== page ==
CLINTON: So, I represented New York, and I represented New York on 9/11 when we were attacked. Where were we attacked? We were attacked in downtown Manhattan where Wall Street is. I did spend a whole lot of time and effort helping them rebuild. That was good for New York. It was good for the economy and it was a way to rebuke the terrorists who had attacked our country.

So, you know, it’s fine for you to say what you’re going to say, but I looked very carefully at your proposal. Reinstating Glass- Steagall is a part of what very well could help, but it is nowhere near enough. My proposal is tougher, more effective, and more comprehensive because I go after all of Wall Street not just the big banks.[/SPOILER]In context, Sanders is saying, hey, be suspicious of how much money Clinton is getting from Wall Street, and Clinton is saying, no, look, I advocated to rebuild Wall Street after they were the brunt of the 9/11 attack, which was the right thing to do, and (this part she doesn’t say, but it’s my inference) they are contributing out of gratitude. They shouldn’t expect anything, because I am going to regulate the fuck out of them. I don’t buy this argument, FWIW, but it seems to be what she’s getting at.

But more than that, not only do they donate out of gratitude, but “it was a way to rebuke the terrorists who had attacked our country.”

She seriously said that. Give me money, that will show those terrorists! As I said above, it was a terrible play and she’s lucky that nobody aside from a twitter user had the balls to call her out.

I think she said that rebuilding was a rebuke to the terrorists, not the donations to her campaign. But whatever, it was surprisingly inarticulate from Clinton, and there’s no good that’s come out of this for her. But I don’t see this as anything more than a minor gaffe that has no real impact on the race (either primary or general.)

Dubya did use the terms “Islamic fascism,” and several variations at times. Also, for his shortcomings, he wasn’t perceived to potentially be a Muslim, like Obama is by a decent amount of the country nor was Dubya perceived to dishonor Israel. I mean I understand why Hillary isn’t using “radical Islam” or a variation of it: she dosn’t wanna be called a “neo-con” as took her down in 2008 to Obama. I want her to win. I do once again credit her for calling out “jihadism” and using the term “Islamist,” unlike Barack Hussein Obama. I almost left the Dem party in 2012 over Obama’s foreign policy, but I wasn’t ready to be a one-issue voter. I’m still liberal on most else. However, real Americans do not favor Iranian Mullahs over the Prime Minister of Israel, ever. Luckily, Hillary was known to be tougher on Iran than Obama. I bet HRC flips on “Radical Islamic Terrorism” soon. I do have faith in her that she’ll restore the relationship between the world’s two greatest nations.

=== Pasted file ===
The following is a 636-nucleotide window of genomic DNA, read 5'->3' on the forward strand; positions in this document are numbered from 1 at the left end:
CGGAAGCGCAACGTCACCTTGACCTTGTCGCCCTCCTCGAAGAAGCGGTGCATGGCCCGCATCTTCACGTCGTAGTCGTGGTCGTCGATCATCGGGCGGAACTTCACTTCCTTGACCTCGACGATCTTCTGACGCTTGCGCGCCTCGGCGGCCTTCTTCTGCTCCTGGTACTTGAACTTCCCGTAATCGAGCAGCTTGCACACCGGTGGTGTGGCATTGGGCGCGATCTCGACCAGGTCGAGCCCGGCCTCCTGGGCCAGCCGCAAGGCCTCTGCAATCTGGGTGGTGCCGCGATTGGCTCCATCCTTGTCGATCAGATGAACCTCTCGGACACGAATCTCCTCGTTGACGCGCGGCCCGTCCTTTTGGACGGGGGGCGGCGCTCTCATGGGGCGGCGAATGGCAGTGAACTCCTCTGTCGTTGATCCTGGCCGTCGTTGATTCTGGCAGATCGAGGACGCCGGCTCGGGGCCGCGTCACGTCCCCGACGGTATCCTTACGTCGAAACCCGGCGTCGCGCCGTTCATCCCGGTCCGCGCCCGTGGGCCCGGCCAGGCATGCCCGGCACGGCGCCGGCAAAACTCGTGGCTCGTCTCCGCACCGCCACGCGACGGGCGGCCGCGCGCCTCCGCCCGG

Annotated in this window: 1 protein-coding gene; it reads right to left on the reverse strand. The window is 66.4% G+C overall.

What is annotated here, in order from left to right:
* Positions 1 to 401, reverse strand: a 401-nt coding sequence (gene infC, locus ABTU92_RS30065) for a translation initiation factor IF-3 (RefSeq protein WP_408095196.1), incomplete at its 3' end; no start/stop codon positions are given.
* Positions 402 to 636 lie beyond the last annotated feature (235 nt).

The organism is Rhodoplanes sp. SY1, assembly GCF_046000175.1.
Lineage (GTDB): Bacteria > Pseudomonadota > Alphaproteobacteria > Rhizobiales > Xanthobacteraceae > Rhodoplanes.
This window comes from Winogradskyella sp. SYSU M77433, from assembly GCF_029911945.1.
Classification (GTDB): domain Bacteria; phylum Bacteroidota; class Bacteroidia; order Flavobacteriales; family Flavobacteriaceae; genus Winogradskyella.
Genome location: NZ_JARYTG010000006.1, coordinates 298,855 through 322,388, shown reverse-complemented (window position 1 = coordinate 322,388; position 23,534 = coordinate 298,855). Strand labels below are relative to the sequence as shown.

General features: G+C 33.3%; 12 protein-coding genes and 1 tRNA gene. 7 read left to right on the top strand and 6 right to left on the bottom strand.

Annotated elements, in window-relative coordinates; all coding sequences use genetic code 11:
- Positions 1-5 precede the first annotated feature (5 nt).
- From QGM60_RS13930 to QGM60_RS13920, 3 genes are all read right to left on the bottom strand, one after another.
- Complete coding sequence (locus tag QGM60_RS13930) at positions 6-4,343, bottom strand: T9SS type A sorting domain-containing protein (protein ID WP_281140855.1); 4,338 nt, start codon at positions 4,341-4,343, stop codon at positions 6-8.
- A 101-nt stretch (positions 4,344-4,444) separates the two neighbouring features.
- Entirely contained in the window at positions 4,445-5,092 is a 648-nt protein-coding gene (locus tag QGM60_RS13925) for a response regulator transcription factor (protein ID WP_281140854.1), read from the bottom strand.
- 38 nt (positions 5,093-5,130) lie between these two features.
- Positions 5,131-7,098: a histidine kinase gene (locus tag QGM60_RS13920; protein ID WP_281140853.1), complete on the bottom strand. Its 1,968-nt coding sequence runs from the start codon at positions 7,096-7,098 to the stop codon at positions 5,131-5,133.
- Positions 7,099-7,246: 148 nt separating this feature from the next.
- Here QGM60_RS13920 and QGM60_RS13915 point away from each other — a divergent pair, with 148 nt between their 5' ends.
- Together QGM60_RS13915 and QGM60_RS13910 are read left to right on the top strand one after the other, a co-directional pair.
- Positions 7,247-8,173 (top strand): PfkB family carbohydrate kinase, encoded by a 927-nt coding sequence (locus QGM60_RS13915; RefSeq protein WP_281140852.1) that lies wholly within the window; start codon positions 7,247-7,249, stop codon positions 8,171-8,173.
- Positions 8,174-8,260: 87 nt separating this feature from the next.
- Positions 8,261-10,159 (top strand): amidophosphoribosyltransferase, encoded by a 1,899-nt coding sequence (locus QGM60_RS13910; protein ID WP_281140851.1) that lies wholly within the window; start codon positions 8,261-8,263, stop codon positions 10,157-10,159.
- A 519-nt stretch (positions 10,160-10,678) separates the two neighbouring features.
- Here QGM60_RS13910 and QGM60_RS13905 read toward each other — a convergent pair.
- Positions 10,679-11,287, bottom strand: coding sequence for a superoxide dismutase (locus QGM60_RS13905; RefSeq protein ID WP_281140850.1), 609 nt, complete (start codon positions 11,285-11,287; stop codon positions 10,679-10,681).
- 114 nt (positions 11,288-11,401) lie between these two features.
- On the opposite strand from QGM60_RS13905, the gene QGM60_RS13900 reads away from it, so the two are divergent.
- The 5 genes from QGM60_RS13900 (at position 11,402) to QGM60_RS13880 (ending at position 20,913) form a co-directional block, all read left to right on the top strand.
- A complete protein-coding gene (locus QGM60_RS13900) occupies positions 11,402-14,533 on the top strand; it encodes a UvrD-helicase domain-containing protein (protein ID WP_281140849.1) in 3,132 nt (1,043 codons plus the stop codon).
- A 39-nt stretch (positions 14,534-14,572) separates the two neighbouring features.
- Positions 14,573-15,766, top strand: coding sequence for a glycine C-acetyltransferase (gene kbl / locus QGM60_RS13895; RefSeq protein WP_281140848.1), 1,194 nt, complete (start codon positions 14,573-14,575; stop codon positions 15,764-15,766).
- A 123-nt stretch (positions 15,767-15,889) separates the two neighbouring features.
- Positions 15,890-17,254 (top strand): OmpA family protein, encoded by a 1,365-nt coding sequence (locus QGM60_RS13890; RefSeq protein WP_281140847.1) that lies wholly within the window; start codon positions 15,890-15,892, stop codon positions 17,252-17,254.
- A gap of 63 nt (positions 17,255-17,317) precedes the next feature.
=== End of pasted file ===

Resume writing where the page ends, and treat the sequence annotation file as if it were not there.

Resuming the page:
Also, what is with the class-warfare some on the left are pushing today? So what that people on Wall Street like Hillary. She’s not into the whole Bernie Sanders “free stuff” thing. GOOD!

From Al Franken’s Lies and the Lying Liars Who Tell Them: A Fair And Balanced Look at the Right:

The perceptions of whackos shouldn’t affect anyone’s opinion of the President. There’s no good reason to believe that he is Muslim or that he dishonored Israel. Disagreement is not dishonor (and there were many Israelis who agreed with him).

The Iranian Mullahs were largely on Netanyahu’s side on this. You know who favored the deal in Iran? Iranian moderates. I’m glad that Obama stood apart from the most radical Iranians, and apart from Netanyahu.

Its not opposition to the Bush tax cuts that are class warfare. Class warfare is the whole Occupy Wall Street crap, the “we are the 99%,” the “Hillary is evil bc she doesn’t wanna end Wall Street/finance,” that kind of thing.

Iran’s Mullahs, by which I am referring to their fanatical religious leadership, wanna wipe the Jewish State off the map, their Dear Leader Khameini included.

And they generally opposed the nuclear deal, just like Netanyahu. Good for Obama for standing apart from Khameini and Netanyahu, and making it much less likely that those Mullahs will get nuclear weapons.

What I find fascinating about that exchange isn’t the bit at the end about 9-11; it’s that for the rest of the response, Clinton is trying to stake out a position to the left of Sanders.

The Bernie Sanders “free stuff” thing? It’s Wall Street that’s getting most of the free stuff right now, and Sanders is the one trying to stop that.